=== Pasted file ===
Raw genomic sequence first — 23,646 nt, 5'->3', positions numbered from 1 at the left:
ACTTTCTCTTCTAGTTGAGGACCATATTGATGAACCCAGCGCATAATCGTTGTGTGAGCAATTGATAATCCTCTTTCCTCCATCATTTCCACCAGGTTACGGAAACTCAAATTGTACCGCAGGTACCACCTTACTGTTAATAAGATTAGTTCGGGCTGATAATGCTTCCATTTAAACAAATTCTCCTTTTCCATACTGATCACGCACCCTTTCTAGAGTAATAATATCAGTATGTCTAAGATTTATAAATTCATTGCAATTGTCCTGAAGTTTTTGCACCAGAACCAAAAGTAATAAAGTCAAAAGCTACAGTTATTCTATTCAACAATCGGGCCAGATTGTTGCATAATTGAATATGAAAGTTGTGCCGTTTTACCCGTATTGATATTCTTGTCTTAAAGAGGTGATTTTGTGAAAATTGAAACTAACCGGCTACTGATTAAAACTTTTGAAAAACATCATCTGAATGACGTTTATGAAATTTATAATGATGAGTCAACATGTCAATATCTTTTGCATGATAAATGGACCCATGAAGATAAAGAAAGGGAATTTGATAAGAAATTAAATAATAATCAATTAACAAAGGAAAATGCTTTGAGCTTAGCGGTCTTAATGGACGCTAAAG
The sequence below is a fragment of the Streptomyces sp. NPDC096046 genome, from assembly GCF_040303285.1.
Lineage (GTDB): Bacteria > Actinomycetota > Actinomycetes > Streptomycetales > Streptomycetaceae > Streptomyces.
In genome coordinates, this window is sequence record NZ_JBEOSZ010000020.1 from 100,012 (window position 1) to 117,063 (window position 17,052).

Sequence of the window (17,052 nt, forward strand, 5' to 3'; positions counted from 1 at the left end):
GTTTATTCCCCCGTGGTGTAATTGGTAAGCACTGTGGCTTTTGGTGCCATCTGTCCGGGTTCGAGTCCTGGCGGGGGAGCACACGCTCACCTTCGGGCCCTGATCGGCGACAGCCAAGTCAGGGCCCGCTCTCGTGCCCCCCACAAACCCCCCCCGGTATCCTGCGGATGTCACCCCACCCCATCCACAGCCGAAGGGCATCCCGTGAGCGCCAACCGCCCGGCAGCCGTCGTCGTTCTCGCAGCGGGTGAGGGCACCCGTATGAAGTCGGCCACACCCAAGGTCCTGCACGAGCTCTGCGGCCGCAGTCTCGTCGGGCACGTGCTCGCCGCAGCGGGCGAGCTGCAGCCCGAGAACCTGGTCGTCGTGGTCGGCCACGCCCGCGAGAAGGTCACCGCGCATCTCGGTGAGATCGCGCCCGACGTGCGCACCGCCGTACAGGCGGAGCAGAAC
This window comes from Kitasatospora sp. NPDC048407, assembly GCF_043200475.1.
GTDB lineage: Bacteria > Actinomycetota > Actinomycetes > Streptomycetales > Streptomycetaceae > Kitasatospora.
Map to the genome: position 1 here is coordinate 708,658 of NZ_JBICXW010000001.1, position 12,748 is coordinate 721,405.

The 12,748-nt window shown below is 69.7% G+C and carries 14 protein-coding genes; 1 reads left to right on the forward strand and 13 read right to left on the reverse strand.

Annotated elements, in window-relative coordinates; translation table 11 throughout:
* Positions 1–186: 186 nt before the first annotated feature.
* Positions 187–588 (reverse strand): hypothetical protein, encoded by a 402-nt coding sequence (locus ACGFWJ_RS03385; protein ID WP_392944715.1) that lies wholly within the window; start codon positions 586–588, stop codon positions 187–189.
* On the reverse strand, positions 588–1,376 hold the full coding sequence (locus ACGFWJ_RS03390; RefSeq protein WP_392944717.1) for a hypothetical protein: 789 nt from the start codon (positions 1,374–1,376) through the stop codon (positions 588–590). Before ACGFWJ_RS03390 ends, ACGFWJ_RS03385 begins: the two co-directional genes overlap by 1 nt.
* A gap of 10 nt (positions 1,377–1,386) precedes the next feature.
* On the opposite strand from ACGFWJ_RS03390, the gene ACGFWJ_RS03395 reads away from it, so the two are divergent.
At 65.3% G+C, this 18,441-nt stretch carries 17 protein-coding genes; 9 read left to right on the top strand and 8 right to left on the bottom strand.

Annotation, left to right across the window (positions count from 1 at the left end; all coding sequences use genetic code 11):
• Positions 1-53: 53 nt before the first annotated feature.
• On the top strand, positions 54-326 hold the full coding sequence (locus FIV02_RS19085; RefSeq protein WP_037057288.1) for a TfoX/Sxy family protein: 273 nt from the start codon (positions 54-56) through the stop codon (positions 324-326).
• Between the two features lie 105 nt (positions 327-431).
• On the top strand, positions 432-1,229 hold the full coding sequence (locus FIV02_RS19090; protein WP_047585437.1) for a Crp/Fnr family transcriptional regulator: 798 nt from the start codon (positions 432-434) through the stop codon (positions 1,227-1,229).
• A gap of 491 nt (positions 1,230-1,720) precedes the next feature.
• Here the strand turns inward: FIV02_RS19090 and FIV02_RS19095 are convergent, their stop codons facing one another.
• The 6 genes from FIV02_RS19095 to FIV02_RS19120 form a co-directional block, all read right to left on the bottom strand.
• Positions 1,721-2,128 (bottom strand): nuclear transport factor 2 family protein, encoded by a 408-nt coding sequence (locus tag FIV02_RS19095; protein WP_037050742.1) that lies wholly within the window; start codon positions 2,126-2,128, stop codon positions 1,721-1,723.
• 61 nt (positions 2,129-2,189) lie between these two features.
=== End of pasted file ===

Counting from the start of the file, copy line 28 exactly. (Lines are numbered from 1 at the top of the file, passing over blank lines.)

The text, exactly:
• 61 nt (positions 2,129-2,189) lie between these two features.